Generic drug maker Ranbaxy Laboratories Inc. is recalling 2 lots of <"http://www.yourlawyer.com/practice_areas/defective_drugs">Amoxicillin & Clavulanate Potassium for Oral Suspension. The antibiotic is used to treat ear, nose and throat infections in children.
According to a notice on the Food & Drug Administration (FDA) Web site, there have been complaints from some U.S. customers that the oral suspension turned brown upon reconstitution, whereas the product should be white. The company said its tests showed the antibiotic met specifications, but that it decided to recall all of the lots in question as a matter of caution. The Lot numbers subject to recall are 1910779 and 1910782.
The FDA has deemed the recall a Class II recall, and said the antibiotic is unlikely to cause serious health problems. The antibiotics being recalled are set to expire in May.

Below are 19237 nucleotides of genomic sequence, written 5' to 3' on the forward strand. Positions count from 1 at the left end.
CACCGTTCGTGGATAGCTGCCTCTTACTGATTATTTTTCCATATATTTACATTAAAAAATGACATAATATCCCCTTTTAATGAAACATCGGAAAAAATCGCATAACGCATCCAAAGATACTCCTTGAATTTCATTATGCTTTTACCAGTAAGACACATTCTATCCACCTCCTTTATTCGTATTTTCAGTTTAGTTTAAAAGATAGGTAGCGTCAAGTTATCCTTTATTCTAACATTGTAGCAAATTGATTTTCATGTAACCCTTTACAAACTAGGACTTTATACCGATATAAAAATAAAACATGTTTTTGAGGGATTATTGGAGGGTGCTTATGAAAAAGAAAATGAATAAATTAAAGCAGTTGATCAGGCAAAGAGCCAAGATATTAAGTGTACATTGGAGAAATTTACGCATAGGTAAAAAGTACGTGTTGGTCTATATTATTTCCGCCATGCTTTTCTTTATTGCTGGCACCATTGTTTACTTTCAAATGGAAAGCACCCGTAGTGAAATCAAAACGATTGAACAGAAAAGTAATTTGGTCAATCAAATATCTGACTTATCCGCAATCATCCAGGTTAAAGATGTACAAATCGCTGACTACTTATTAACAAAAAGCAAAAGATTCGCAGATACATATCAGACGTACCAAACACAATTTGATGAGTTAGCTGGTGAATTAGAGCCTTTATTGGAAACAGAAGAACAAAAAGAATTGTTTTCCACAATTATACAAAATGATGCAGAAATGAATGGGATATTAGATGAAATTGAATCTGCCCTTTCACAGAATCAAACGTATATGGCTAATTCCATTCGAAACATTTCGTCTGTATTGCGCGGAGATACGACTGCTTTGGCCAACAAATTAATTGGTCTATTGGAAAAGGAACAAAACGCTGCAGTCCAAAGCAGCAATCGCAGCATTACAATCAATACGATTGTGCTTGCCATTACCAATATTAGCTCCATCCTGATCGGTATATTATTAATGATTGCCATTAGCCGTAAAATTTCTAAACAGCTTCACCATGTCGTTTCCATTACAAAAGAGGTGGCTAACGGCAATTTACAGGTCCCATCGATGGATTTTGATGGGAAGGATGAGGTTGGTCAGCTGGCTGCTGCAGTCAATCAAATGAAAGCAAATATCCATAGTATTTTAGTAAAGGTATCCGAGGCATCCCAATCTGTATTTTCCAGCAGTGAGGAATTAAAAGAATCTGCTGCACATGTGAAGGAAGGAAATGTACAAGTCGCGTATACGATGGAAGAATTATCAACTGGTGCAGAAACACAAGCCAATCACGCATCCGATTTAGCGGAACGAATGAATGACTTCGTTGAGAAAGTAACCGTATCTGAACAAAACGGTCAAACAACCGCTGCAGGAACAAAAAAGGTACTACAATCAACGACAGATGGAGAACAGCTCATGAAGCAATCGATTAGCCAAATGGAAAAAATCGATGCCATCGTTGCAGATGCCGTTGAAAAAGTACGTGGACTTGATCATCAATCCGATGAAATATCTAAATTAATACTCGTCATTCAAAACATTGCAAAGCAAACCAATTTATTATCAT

Based in India, Ranbaxy is one of the 10 largest generic-drug producers in the world and has been operating in the States since 1995. The defective antibiotic was made in Ranbaxy’s Dewas, India plant. As we’ve reported previously, the FDA has banned that facility, as well as another in India, from selling some drugs in the U.S. The FDAâ€™s decision to implement the ban was made because of the agencyâ€™s concerns about the â€œseriousness and extentâ€ of violations of manufacturing standards at the facilities. Officials said they were concerned about whether the practices employed at the facilities could ensure purity of drugs they made.
The ban, which was imposed in September 2008, applies to generic versions of popular medicines such as the anticholesterol drug Zocor; Acyclovir, which treats herpes; the heartburn pill Zantac; and AIDS drugs. However, the recalled antibiotic was not among those barred from the U.S.
Ranbaxy is in talks with the FDA to get the agency to revoke the ban. It is unclear as to whether or not the antibiotic recall will impact the FDA’s decision.